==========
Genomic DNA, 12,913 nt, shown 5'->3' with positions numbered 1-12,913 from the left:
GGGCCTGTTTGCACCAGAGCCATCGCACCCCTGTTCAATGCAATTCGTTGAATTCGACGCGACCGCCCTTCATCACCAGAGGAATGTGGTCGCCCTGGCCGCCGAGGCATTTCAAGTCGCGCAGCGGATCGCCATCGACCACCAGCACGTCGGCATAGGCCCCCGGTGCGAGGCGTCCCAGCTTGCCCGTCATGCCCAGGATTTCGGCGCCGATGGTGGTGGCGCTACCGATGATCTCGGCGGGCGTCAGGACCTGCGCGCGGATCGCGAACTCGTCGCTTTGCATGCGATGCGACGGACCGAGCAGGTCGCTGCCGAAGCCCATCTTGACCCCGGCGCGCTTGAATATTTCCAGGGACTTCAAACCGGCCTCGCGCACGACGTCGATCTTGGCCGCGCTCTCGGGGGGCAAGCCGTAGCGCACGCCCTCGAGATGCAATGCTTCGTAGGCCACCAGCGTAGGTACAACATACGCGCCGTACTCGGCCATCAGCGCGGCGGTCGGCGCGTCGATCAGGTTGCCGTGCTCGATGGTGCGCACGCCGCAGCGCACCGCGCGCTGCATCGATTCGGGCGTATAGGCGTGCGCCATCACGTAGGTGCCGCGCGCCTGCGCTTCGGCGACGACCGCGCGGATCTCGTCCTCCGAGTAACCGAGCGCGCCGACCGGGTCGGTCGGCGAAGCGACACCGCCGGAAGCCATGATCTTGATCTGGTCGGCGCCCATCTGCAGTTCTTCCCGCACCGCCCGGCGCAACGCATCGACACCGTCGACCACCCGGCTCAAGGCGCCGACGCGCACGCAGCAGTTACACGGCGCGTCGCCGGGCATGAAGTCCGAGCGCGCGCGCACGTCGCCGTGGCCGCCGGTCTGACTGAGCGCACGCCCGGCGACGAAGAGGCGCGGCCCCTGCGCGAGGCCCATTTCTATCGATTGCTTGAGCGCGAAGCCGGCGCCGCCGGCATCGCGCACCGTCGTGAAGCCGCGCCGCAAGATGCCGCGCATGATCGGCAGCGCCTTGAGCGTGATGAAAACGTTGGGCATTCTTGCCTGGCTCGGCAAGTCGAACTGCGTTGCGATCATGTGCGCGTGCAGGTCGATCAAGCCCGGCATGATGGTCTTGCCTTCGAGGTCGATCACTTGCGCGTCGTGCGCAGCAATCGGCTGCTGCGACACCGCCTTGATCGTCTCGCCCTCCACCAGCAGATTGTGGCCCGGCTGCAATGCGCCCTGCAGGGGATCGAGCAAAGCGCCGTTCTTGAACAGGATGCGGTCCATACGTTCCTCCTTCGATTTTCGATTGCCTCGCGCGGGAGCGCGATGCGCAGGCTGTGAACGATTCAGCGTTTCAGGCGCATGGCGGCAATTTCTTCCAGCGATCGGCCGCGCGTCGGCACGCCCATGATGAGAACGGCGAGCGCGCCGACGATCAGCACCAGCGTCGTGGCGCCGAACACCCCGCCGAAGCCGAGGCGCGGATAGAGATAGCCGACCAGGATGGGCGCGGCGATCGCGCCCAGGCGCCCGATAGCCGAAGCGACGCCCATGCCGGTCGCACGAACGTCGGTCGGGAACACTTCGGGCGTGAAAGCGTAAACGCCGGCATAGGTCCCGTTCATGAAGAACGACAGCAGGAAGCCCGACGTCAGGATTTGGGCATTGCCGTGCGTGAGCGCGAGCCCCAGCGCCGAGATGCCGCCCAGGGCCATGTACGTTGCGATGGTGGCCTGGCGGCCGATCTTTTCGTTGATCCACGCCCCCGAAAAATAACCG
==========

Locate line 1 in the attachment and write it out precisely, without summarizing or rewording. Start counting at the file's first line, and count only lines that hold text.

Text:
Genomic DNA, 12,913 nt, shown 5'->3' with positions numbered 1-12,913 from the left: